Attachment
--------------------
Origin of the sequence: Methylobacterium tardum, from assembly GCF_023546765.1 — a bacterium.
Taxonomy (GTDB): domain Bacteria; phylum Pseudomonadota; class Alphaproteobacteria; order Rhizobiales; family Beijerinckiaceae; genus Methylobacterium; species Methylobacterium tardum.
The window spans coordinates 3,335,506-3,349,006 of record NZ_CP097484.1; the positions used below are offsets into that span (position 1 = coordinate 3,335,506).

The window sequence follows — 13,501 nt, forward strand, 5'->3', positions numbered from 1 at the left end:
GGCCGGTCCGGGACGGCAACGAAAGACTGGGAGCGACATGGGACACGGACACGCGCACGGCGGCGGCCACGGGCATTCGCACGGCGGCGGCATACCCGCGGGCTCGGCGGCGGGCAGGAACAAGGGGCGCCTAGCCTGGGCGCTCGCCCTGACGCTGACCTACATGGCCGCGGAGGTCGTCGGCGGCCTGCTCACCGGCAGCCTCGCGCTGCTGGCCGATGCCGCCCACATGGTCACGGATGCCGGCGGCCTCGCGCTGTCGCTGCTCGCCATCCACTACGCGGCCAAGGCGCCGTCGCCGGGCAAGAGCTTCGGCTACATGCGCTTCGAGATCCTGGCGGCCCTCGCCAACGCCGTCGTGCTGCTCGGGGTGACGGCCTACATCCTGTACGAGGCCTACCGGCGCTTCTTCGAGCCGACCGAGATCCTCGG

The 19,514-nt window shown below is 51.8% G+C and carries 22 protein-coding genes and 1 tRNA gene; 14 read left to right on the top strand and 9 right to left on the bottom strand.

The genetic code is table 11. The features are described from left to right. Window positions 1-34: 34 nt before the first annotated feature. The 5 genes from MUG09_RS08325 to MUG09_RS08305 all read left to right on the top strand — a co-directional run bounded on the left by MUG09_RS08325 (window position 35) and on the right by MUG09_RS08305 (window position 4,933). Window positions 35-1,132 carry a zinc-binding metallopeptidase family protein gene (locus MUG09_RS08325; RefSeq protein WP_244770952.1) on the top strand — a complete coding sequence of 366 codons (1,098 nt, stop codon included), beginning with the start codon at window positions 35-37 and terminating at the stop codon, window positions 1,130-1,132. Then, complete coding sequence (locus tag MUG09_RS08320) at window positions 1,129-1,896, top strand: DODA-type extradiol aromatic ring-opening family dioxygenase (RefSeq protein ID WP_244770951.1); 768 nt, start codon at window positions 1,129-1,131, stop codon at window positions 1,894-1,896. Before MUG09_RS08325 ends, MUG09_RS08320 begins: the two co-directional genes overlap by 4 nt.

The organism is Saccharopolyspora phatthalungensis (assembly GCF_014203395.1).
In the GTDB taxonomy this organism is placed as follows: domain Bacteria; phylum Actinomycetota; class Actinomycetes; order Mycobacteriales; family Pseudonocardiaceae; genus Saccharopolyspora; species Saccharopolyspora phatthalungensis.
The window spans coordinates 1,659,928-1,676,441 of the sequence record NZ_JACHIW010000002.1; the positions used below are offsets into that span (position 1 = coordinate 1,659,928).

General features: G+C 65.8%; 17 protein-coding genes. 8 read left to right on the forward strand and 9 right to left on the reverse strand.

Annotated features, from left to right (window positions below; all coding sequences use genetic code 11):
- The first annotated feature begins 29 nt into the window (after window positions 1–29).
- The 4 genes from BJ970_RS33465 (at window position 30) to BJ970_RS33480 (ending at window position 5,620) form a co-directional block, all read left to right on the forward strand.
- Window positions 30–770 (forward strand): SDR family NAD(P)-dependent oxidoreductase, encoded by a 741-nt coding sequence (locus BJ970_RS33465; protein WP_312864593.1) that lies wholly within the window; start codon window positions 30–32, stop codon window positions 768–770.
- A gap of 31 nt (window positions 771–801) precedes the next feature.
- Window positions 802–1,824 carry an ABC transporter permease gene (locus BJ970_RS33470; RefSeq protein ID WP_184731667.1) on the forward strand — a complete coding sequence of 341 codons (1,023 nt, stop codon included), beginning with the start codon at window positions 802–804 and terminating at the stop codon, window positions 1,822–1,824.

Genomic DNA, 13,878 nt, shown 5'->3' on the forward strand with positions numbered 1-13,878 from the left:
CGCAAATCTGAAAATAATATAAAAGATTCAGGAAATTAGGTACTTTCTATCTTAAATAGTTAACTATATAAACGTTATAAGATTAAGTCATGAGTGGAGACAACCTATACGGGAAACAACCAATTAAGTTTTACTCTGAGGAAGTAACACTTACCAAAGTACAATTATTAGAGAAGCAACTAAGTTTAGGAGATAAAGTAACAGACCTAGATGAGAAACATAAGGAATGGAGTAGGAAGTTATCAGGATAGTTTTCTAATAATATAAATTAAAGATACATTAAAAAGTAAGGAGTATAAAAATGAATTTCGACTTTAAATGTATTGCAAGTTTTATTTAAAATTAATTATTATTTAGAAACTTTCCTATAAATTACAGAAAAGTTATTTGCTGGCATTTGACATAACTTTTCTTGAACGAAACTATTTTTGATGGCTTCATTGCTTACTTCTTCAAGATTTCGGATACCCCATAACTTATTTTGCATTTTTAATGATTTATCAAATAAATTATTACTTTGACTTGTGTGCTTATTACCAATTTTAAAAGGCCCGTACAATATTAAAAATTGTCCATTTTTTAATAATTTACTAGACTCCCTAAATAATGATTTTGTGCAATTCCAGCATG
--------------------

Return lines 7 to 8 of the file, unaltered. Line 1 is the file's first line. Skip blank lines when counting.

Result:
The genetic code is table 11. The features are described from left to right. Window positions 1-34: 34 nt before the first annotated feature. The 5 genes from MUG09_RS08325 to MUG09_RS08305 all read left to right on the top strand — a co-directional run bounded on the left by MUG09_RS08325 (window position 35) and on the right by MUG09_RS08305 (window position 4,933). Window positions 35-1,132 carry a zinc-binding metallopeptidase family protein gene (locus MUG09_RS08325; RefSeq protein WP_244770952.1) on the top strand — a complete coding sequence of 366 codons (1,098 nt, stop codon included), beginning with the start codon at window positions 35-37 and terminating at the stop codon, window positions 1,130-1,132. Then, complete coding sequence (locus tag MUG09_RS08320) at window positions 1,129-1,896, top strand: DODA-type extradiol aromatic ring-opening family dioxygenase (RefSeq protein ID WP_244770951.1); 768 nt, start codon at window positions 1,129-1,131, stop codon at window positions 1,894-1,896. Before MUG09_RS08325 ends, MUG09_RS08320 begins: the two co-directional genes overlap by 4 nt.

The organism is Saccharopolyspora phatthalungensis (assembly GCF_014203395.1).